Humans are used to thinking of themselves as the most clever creatures on Earth. Despite their very weak physical abilities, humans manage a huge portion of the land mass and attempt to “enslave” the world’s oceans. As for animals, their importance has been downplayed, allegedly due to their lack of intelligence.
But don’t underestimate the intelligence of animals, as some of them are not as dumb as they seem at first sight.
Although animals may not be clever enough to be called ‘intelligent’, some are certainly smarter and more intelligent than others. Pigs, for example. They are easy to train, have an excellent memory, and score highly in tests of intelligence.
A certain level of intelligence has been noticed in parrots, particularly in jacos. Yes, in most cases they just repeat the sounds they hear without understanding their meaning, but this is due to lack of proper training. It has been proven that they are able to associate words with the objects they signify, as well as perceive the concept of shape, colour, and serial number.
Squirrels are not only clever, but also cunning. They have long learnt that humans are a source of food. If you have once fed a squirrel, it is very likely that the next day it will wait for you in the same place, “recognise” you and take food again. And it will take as much as you give it – it simply hides the leftovers, remembering the “hiding place”.
A dog, the best friend of human beings, is a very intelligent creature. With proper training, it can understand 250 words and gestures, count to five and do basic math. It’s worth mentioning that the smartest dog breed is the poodle.
Of course, this ranking could not do without cats. Domestic cats are very intelligent – their main sign of intelligence is their ability to adapt. What’s more, if your cat doesn’t follow a command you’ve taught it, it doesn’t mean it’s forgotten it. Rather, it just doesn’t want to do it: Knowing how to say “no” is also a sign of intelligence and willpower.
The intelligence of ravens is legendary – these birds can do incredible things to get to food, such as cracking a nut by putting it under the wheels of a car and so on. When scientists decided to test whether a raven is truly endowed with intelligence, they gave it a jug of water that it could not reach with its beak. The test raven had the idea of throwing various objects into the jug to make the water level rise. All in all, these birds are sure to find a way out of any situation!
One thing you wouldn’t expect to see on this list is octopuses! These marine invertebrates are endowed with a very impressive brain relative to their body mass. They are trainable, have a good memory, recognise geometric shapes, recognise people and get used to those who feed them. Some mystics believe that octopuses are capable of predicting the future: the epic with Paul, the “football oracle”.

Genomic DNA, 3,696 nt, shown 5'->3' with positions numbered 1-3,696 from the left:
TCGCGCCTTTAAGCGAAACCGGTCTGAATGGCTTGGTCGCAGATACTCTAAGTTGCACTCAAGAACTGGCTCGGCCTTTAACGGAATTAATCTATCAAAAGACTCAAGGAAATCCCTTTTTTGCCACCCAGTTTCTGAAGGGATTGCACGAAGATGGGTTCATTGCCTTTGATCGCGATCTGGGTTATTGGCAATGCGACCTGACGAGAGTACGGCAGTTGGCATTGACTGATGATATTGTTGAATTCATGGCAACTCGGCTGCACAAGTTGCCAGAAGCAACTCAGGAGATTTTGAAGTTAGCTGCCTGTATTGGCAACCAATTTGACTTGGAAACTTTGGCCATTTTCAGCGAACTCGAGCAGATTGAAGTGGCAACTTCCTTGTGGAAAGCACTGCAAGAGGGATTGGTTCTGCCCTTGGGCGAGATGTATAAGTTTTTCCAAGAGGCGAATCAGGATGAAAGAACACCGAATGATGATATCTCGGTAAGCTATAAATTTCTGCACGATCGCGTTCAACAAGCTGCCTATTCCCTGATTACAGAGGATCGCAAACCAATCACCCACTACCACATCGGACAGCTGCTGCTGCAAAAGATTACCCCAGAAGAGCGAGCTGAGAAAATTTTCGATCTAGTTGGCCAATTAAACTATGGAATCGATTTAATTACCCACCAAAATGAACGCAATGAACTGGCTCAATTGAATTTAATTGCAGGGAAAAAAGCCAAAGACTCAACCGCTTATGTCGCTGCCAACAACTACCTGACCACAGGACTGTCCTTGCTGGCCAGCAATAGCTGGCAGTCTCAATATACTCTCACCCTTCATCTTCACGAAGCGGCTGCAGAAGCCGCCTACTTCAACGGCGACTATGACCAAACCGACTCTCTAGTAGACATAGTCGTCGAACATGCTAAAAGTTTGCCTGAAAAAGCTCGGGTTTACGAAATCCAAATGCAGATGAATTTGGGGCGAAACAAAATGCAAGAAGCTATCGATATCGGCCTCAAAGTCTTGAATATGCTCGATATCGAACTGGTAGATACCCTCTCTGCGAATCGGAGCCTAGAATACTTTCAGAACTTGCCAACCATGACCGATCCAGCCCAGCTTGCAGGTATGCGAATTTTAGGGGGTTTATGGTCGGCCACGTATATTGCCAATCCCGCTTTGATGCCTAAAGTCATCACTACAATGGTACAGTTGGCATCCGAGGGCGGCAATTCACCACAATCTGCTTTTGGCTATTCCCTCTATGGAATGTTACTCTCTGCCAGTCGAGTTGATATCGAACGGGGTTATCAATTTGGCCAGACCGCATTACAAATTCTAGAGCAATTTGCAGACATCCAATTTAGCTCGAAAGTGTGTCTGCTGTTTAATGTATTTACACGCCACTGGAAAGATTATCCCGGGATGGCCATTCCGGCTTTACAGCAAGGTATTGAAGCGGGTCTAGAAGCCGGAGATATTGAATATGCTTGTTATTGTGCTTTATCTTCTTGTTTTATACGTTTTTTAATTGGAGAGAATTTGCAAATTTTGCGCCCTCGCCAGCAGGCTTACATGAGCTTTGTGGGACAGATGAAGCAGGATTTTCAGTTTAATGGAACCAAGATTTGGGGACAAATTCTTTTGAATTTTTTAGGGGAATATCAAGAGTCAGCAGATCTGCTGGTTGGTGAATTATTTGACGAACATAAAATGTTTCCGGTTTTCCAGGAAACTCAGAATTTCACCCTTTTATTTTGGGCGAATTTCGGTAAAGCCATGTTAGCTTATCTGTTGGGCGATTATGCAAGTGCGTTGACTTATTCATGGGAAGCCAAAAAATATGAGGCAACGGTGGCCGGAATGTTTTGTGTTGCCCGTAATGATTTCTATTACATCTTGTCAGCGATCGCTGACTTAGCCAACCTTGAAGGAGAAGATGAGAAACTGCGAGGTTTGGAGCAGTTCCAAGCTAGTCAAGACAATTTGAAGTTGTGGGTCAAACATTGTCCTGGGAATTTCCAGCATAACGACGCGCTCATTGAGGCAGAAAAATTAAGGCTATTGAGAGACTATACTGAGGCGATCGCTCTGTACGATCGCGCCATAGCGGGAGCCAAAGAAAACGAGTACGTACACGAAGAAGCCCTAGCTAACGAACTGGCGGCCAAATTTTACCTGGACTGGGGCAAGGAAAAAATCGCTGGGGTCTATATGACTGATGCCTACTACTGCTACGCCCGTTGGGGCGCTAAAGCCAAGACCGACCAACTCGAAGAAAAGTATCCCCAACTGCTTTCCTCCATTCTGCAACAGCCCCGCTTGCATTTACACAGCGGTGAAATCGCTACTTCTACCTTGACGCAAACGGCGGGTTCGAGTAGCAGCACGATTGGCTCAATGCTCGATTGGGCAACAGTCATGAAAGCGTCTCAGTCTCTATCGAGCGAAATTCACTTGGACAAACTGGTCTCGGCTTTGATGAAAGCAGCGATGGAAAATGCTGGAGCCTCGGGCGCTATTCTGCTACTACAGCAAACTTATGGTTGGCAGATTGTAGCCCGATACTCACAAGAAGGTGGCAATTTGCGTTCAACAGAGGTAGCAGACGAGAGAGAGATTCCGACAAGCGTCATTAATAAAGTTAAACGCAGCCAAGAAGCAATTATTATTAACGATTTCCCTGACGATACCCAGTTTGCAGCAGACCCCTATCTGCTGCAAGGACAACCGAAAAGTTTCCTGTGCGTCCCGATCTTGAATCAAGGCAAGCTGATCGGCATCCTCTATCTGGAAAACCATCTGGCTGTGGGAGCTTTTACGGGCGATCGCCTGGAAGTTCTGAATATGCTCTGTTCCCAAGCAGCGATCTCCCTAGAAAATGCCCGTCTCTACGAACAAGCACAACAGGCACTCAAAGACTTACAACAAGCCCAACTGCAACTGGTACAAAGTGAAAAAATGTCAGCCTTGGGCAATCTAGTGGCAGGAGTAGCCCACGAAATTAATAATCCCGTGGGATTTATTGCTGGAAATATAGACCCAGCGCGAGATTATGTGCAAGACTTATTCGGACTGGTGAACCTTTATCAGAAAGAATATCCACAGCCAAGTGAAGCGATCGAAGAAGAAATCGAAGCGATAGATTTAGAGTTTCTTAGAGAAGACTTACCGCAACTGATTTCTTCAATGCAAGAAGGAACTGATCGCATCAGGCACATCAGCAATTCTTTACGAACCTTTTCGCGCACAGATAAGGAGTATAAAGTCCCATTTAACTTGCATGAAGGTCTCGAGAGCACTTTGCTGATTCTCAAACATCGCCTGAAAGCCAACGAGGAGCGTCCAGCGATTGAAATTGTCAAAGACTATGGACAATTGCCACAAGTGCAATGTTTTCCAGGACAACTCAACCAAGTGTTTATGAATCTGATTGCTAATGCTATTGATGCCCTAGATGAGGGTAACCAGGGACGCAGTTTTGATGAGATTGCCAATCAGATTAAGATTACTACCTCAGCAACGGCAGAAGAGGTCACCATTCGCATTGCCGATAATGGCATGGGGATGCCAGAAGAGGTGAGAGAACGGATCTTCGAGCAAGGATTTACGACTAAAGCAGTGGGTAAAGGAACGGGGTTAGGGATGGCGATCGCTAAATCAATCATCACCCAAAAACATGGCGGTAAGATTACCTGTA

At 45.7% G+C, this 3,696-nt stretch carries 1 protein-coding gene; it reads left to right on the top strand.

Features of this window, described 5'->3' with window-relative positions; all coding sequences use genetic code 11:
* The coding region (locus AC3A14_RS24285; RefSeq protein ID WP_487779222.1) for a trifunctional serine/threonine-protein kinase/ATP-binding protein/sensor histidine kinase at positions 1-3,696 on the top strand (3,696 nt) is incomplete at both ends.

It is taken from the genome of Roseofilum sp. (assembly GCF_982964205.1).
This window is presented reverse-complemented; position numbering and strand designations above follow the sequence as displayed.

The top three ‘smartest’ animals are elephants. They recognise themselves in the mirror image, which is considered a sign of self-awareness, have excellent long-term memory and terrain orientation, can use tools (such as branches as ‘flappers’), recognise many sounds and, most importantly, are very sensitive to the death of their fellow animals. These giants know how to infer and empathise!
Chimpanzees, especially bonobos, are very intelligent creatures and the closest human relatives in the animal world. Although chimpanzees cannot speak due to the structure of their vocal apparatus, they are able to communicate with their hands using sign language, use words in a figurative sense, and create new concepts by combining known words. They are capable of making tools (peeling sticks of leaves, sharpening sticks and stones) and have a sense of humour. If you put a baby chimpanzee and a child together, you will not find any difference between them intellectually up to the age of 2 (sometimes the chimpanzee is even more intelligent).
Dolphins are perhaps the most intelligent of all animals. And no wonder! A dolphin’s brain weighs about 1,700 g, while a human’s weighs 1,400 g and it has twice as many gyrations in the cerebral cortex as a human. According to the latest scientific data of cognitive ethology and zoopsychology, dolphins not only have a “vocabulary” (up to 14,000 sound signals), which allows them to communicate with each other, but also have self-awareness, “social awareness” and emotional empathy. What’s more, each dolphin has its own name, which it responds to when approached by a mate! Apparently, humans are not the only ‘intelligent’ creatures, unless they are much more aggressive.